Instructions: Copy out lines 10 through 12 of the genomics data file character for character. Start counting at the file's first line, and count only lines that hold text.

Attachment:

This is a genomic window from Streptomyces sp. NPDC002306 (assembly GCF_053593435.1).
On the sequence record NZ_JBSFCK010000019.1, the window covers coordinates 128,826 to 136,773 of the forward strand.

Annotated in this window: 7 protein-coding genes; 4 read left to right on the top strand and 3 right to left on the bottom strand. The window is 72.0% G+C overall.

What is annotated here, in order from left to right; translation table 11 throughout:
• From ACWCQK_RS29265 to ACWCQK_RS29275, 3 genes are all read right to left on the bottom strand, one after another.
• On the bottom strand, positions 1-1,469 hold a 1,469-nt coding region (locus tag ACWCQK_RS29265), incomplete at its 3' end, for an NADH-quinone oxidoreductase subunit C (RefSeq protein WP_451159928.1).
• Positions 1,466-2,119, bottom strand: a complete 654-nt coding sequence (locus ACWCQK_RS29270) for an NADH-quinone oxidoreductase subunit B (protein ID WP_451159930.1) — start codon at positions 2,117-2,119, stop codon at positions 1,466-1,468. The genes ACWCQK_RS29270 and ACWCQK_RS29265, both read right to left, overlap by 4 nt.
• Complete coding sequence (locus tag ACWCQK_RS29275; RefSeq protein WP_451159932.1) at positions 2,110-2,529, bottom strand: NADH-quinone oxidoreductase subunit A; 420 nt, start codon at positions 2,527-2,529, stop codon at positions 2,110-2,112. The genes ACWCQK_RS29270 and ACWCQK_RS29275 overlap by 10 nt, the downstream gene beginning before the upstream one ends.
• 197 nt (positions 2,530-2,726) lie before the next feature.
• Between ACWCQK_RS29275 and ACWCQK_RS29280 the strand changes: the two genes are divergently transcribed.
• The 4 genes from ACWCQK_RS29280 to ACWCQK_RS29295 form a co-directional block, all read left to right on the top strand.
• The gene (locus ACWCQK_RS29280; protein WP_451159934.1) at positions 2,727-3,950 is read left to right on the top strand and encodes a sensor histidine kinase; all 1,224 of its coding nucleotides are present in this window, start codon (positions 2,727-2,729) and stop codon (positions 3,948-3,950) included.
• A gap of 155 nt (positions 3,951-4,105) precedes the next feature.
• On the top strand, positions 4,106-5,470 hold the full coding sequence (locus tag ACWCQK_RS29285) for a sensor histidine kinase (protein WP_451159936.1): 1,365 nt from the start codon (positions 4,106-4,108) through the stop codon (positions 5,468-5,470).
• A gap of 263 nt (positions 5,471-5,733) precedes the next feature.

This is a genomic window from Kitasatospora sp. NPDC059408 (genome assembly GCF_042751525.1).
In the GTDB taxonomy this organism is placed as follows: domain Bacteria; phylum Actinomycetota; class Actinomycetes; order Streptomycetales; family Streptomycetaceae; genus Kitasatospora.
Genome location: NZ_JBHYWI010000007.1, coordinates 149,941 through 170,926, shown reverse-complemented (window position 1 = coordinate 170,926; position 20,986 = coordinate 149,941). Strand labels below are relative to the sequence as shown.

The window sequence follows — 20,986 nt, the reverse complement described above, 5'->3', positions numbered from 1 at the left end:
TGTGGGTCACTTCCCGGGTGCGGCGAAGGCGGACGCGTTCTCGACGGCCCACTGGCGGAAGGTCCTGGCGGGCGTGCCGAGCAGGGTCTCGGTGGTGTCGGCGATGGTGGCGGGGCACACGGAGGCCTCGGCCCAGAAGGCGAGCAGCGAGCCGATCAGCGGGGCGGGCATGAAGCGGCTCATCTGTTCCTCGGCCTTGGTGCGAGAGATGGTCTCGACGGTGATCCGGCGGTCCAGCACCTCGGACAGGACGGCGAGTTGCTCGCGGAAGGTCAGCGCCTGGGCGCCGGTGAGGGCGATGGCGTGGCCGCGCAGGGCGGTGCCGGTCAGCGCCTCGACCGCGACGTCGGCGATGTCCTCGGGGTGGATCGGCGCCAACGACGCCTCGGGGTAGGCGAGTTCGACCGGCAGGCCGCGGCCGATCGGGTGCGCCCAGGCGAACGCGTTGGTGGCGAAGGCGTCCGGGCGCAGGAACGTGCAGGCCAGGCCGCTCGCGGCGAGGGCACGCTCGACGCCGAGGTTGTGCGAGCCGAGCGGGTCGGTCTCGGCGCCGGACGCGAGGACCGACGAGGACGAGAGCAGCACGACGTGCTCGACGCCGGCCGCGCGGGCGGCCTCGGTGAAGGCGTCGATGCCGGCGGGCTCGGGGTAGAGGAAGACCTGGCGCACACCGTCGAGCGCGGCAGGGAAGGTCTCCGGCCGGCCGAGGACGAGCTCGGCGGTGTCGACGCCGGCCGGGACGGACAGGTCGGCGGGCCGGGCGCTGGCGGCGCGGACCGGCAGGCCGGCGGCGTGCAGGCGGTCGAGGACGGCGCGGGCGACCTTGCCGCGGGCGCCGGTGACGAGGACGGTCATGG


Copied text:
• Between ACWCQK_RS29275 and ACWCQK_RS29280 the strand changes: the two genes are divergently transcribed.
• The 4 genes from ACWCQK_RS29280 to ACWCQK_RS29295 form a co-directional block, all read left to right on the top strand.
• The gene (locus ACWCQK_RS29280; protein WP_451159934.1) at positions 2,727-3,950 is read left to right on the top strand and encodes a sensor histidine kinase; all 1,224 of its coding nucleotides are present in this window, start codon (positions 2,727-2,729) and stop codon (positions 3,948-3,950) included.